Gerhard Richter, Plymouth City Museum and Art Gallery
26 September to 16 January 2016
Gerhard Richter, born in Dresden, Germany in 1932, is considered to be one of the pioneers of the new European painting movement, which emerged during the second half of the 20th century. Richter has produced a variety of work, including photographs and glass work, although he is better known for producing abstract paintings and photorealistic paintings. He follows the ethos of both Picasso and Jean Arp in refusing to have a single cohesive style, making him a more accessible artist.
This exhibition examines the breadth and depth of the work of Gerhard Richter demonstrating that he is one the world’s most significant living artists. It includes one of four existing photographic sets which are based on a series of original paintings by Richter. The exhibition demonstrates his diverse practice, from abstract to portrait painting, photography and prints.
The exhibition was developed with a learning programme to support students from both Plymouth College of Art and Plymouth University. The students were involved in both the curation and development of audio guides to accompany the exhibition. #richterplymouth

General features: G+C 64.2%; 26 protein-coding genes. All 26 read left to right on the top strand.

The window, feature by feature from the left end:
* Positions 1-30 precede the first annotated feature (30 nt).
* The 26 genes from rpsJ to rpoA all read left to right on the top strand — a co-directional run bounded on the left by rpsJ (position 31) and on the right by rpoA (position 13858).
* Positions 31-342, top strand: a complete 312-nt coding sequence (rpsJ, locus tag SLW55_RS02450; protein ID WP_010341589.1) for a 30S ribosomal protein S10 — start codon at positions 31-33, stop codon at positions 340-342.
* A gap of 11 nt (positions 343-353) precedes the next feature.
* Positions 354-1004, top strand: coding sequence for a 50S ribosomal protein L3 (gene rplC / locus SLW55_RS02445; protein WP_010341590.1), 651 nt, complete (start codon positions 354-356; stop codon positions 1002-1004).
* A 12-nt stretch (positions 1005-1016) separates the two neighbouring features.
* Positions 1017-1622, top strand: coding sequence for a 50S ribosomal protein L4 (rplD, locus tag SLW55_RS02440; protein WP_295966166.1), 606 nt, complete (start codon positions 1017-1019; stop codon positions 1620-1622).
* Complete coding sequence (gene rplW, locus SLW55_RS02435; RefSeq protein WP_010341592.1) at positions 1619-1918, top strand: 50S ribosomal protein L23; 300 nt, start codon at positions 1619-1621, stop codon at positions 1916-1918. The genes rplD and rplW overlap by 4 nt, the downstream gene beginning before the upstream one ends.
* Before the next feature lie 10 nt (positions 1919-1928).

Many special events were organised in relation to the exhibition, including a screening of Corinna Belz’s 2011 interview with Gerhard Richter and lunchtime talks, Though the stand out event was the mesmerising dance performance by Jane Castree. Her dance, which was choreographed by Charlotte Eatock, is a response Richter’s artwork and was a perfect complement to the exhibition: the soundtrack was produced specially for the occasion.
The work on display has been taken from ARTIST ROOMS, an inspirational collection acquired by Tate and The National Gallery Scotland.
Donna Gundry, Plymouth College of Art